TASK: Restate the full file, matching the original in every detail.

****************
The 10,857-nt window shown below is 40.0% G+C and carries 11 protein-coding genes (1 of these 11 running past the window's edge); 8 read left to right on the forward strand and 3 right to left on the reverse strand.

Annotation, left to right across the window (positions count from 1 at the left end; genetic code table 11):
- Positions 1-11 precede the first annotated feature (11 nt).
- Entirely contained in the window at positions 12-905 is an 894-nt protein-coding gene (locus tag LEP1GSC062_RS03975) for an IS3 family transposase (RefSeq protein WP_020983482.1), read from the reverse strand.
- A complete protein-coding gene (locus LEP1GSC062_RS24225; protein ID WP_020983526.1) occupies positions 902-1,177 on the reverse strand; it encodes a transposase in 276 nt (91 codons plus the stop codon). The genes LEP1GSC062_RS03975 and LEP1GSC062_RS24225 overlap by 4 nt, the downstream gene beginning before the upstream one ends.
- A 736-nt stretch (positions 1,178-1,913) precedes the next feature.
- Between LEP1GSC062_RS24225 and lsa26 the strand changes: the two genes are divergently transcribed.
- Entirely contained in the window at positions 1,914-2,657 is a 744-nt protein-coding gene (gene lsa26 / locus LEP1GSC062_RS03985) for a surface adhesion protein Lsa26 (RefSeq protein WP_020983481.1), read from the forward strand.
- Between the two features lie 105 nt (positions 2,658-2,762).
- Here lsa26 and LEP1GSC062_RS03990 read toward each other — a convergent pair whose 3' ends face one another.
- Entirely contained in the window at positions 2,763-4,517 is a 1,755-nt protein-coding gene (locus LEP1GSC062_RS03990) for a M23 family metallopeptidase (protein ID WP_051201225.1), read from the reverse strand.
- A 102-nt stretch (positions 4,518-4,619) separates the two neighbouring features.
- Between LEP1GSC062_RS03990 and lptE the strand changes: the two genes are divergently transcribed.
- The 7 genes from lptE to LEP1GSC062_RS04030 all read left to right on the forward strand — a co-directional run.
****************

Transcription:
The 10,857-nt window shown below is 40.0% G+C and carries 11 protein-coding genes (1 of these 11 running past the window's edge); 8 read left to right on the forward strand and 3 right to left on the reverse strand.

Annotation, left to right across the window (positions count from 1 at the left end; genetic code table 11):
- Positions 1-11 precede the first annotated feature (11 nt).
- Entirely contained in the window at positions 12-905 is an 894-nt protein-coding gene (locus tag LEP1GSC062_RS03975) for an IS3 family transposase (RefSeq protein WP_020983482.1), read from the reverse strand.
- A complete protein-coding gene (locus LEP1GSC062_RS24225; protein ID WP_020983526.1) occupies positions 902-1,177 on the reverse strand; it encodes a transposase in 276 nt (91 codons plus the stop codon). The genes LEP1GSC062_RS03975 and LEP1GSC062_RS24225 overlap by 4 nt, the downstream gene beginning before the upstream one ends.
- A 736-nt stretch (positions 1,178-1,913) precedes the next feature.
- Between LEP1GSC062_RS24225 and lsa26 the strand changes: the two genes are divergently transcribed.
- Entirely contained in the window at positions 1,914-2,657 is a 744-nt protein-coding gene (gene lsa26 / locus LEP1GSC062_RS03985) for a surface adhesion protein Lsa26 (RefSeq protein WP_020983481.1), read from the forward strand.
- Between the two features lie 105 nt (positions 2,658-2,762).
- Here lsa26 and LEP1GSC062_RS03990 read toward each other — a convergent pair whose 3' ends face one another.
- Entirely contained in the window at positions 2,763-4,517 is a 1,755-nt protein-coding gene (locus LEP1GSC062_RS03990) for a M23 family metallopeptidase (protein ID WP_051201225.1), read from the reverse strand.
- A 102-nt stretch (positions 4,518-4,619) separates the two neighbouring features.
- Between LEP1GSC062_RS03990 and lptE the strand changes: the two genes are divergently transcribed.
- The 7 genes from lptE to LEP1GSC062_RS04030 all read left to right on the forward strand — a co-directional run.